Based solely upon batting stats, games in which the team struggled to produce more than 2 runs and the replacement player failed to produce. May’s number matched April’s – 3. June’s showed an increase to 5. But do consider that injuries and the typical cooling off period of early season can impact this figure.
“That’s baseball!” and “We’re a better team than that.”
Based solely upon newspaper reports, not radio or tv. After last month’s zero total, it was uttered 3 times, all after each game in the sweep by Cleveland.
Stolen bases – 14 ( a gain of 4 from May and 8 from April)
From last month’s ranking of 22nd to June’s improvement to 13th best. Caught stealing only 3 times (half of May’s number) and an improvement in their success rate from 62% to 83%.
Pick offs – 4 ( double the number from both April and May)
Failure (stopped short) to take expected base – 6
One less than both of April’s and May’s totals. Based upon speed of runner, opponent’s arm, location, type of hit and speed of hit ball.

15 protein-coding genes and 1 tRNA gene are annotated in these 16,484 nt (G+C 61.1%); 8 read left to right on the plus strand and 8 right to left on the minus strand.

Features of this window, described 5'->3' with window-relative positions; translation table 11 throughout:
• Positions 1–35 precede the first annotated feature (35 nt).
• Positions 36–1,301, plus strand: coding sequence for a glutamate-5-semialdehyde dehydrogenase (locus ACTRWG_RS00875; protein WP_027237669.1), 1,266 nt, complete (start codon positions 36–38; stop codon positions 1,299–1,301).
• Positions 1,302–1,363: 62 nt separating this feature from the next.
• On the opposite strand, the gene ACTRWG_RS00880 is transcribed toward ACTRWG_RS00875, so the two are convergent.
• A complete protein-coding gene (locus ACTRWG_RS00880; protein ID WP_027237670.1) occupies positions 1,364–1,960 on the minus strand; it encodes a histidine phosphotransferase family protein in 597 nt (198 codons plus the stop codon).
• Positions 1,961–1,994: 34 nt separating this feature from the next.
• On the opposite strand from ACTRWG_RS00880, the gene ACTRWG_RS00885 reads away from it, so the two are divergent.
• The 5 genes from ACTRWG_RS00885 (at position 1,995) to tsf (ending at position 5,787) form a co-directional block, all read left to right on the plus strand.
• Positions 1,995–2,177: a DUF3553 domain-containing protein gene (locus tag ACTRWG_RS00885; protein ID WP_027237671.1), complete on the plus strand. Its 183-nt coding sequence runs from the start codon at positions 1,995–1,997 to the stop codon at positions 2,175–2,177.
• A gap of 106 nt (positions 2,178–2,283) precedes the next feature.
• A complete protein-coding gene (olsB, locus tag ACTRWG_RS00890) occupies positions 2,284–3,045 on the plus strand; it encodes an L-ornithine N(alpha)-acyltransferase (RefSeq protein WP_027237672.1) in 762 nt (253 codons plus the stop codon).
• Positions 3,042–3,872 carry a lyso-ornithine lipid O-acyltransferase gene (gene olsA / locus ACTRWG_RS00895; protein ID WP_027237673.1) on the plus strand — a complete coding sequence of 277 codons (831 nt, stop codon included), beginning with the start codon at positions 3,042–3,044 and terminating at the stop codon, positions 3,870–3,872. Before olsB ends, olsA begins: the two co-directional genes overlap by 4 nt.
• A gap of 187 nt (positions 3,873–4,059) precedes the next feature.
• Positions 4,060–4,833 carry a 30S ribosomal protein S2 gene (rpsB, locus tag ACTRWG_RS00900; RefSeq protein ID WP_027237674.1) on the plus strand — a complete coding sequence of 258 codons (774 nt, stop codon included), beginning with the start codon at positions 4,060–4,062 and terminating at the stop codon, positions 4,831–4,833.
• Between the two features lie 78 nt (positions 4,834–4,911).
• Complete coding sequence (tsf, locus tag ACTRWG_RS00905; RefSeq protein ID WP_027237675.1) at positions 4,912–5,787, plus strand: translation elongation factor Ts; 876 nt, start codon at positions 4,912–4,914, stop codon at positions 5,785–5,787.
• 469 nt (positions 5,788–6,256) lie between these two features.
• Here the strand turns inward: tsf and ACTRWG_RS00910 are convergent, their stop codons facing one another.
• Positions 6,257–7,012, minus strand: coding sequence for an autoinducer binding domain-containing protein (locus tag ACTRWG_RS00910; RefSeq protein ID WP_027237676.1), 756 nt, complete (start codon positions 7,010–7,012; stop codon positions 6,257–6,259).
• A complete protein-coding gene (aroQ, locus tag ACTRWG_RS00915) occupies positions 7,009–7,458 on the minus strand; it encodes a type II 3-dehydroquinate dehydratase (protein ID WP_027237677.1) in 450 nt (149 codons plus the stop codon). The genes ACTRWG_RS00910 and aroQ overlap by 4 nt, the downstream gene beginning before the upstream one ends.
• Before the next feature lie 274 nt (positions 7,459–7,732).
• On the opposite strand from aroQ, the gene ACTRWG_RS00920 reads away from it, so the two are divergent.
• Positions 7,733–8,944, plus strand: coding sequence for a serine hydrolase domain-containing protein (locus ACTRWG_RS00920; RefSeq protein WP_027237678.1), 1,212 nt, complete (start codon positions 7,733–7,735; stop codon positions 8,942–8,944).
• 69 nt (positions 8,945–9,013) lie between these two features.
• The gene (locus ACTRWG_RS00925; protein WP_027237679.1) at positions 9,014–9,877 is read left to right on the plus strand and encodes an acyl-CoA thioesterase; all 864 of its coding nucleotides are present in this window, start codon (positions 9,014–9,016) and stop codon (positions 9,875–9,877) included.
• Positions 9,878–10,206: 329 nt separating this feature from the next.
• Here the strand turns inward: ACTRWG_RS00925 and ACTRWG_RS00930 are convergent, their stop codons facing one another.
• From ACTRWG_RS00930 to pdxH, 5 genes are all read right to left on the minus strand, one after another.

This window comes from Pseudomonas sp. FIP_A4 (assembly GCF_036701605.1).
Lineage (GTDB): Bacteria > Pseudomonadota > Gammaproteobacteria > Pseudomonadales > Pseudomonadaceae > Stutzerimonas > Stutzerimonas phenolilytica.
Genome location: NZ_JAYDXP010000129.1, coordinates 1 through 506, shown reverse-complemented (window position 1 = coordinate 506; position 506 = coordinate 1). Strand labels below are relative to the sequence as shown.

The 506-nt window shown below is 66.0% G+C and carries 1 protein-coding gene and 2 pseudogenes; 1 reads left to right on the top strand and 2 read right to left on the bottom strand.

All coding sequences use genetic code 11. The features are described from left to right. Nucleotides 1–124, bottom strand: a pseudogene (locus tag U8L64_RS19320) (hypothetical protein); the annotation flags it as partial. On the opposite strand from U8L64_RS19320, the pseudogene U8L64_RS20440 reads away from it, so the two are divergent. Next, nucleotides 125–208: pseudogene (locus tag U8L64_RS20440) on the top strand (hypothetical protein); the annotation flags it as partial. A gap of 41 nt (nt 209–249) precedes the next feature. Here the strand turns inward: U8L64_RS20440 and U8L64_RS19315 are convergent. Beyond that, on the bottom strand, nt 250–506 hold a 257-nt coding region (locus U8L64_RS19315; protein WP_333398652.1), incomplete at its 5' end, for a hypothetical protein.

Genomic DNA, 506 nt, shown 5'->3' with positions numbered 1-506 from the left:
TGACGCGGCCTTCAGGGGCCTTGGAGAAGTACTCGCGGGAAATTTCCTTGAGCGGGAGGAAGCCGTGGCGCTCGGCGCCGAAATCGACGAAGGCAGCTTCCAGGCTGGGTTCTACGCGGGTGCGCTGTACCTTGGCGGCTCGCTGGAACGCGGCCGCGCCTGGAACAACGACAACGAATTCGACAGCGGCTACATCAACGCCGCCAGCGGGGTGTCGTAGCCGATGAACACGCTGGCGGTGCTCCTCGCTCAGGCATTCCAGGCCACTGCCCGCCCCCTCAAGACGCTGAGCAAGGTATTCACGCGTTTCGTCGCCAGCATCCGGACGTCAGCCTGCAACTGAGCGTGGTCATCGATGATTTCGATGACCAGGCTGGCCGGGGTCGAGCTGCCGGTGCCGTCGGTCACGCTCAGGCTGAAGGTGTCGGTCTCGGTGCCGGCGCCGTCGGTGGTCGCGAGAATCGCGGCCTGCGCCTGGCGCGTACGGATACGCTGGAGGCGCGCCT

Failed (cut down) attempt to take extra base – 5
One more than May but 4 fewer than April. Does not include attempts to steal a base. Based up the criteria listed immediately above.
Hit into double plays – 24
An increase from the19 seen in both April and May. The team moved to 6th place in most GIDP yet still 3 under the AL average.
The Tigers were better in taking bases. Getting better but still bad. In April, they gained 6 bases but lost 19. In May, they gained 10 but still lost 19. In June, they gained 14 bases but lost 15.
Tagged out at home – 3
Slightly better than May’s total of 4. April had 1.
Bases left loaded at the end of the inning – 14
An increase of 2 from May. April had 12. Is it better to have more runners on-base but unable to score? It’s a good question.